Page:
Angry Tribes chase Bhutto’s helicopter
Hunza— Angry tribesmen of the Himalayan State of Nagar surged down a windswept mountainside and prevented Pakistan’s President Bhutto from making a scheduled helicopter landing on Friday.
They were protesting against the introduction last Tuesday of reforms in the centrally administered Gilgit and Baltistan agency of northern Pakistan, in which the feudal rulers of the acceding States lost their ancestral powers.
Pakistan Army officers advised the crew of the Soviet-bult Mikoyan 8 helicopter to land elsewhere. The tribesmen then marched down the Friendship Highway which links China’s Sinkiang province with Pakistan along the old silk route. Then they crossed into the neighbouring Shangril-La State of Hunza. Meanwhile Mr. Bhutto had transferred to a smaller French Alouette helicopter and landed on the polo ground at Karimabad. – the Mir of Hunza’s hilltop palace. But the tribesmen kept marching and wound their way up the steep mule track towards the palace.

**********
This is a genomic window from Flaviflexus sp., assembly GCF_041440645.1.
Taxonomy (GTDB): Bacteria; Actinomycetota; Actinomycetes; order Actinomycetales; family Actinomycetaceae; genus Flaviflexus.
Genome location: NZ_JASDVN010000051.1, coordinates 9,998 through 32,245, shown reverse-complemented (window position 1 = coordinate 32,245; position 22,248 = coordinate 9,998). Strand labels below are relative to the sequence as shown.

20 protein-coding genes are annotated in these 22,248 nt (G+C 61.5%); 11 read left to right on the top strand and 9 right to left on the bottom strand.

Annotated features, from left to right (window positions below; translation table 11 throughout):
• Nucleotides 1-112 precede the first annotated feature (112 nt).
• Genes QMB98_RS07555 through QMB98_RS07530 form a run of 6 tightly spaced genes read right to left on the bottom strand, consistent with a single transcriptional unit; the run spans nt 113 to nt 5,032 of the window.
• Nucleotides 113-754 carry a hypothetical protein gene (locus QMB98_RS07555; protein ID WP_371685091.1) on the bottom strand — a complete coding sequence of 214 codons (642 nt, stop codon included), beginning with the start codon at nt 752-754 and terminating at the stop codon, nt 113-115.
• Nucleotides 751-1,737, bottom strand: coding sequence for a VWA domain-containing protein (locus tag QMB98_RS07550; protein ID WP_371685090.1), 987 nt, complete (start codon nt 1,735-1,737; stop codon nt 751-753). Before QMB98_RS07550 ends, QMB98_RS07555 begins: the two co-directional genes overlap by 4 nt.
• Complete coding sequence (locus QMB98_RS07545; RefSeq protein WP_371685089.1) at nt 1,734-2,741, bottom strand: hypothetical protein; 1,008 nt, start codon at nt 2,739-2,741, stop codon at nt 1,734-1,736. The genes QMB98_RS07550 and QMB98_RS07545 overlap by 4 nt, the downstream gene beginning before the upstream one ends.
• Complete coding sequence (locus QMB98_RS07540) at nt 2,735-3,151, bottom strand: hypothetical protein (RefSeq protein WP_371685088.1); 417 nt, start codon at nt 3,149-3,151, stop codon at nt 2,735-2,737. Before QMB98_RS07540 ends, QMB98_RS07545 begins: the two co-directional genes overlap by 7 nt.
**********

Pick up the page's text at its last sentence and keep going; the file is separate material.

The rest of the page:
Guards of the Mir’s 1000-man private army rushed down the hill and stopped the advance. At the palace, thousands of the Mir’s subject’s had gathered— the men in thick goat-hair coats and the women in the gaily colored headdresses. Mr. Bhutto told them the reforms were a verdict of the history and no one could stop them.
As the President spoke, a red and silver banner was raised directly in front of him proclaiming in English, “We demand an end to autocracy from Hunza”, The banner gave its sponsors as the Hunza and Nagar Liberation Front.
President Bhutto’s reforms do not affect the Mir of Hunza who retains his all-powerful control of his 40,000 subjects. Thus, on the Nagar side of the roaring Hunza River, tribesmen are demanding the restoration of their ruler’s rights. While on the Hunza side, the demand is for an end to the Mir’s autocracy.
The president said he had seen the various demands and would study them. He said he would be proud to do something for the poverty stricken people of this area. This northern most region of Pakistan shares borders with Afghanistan, China and Tibet and it is one of the most inaccessible areas of the world.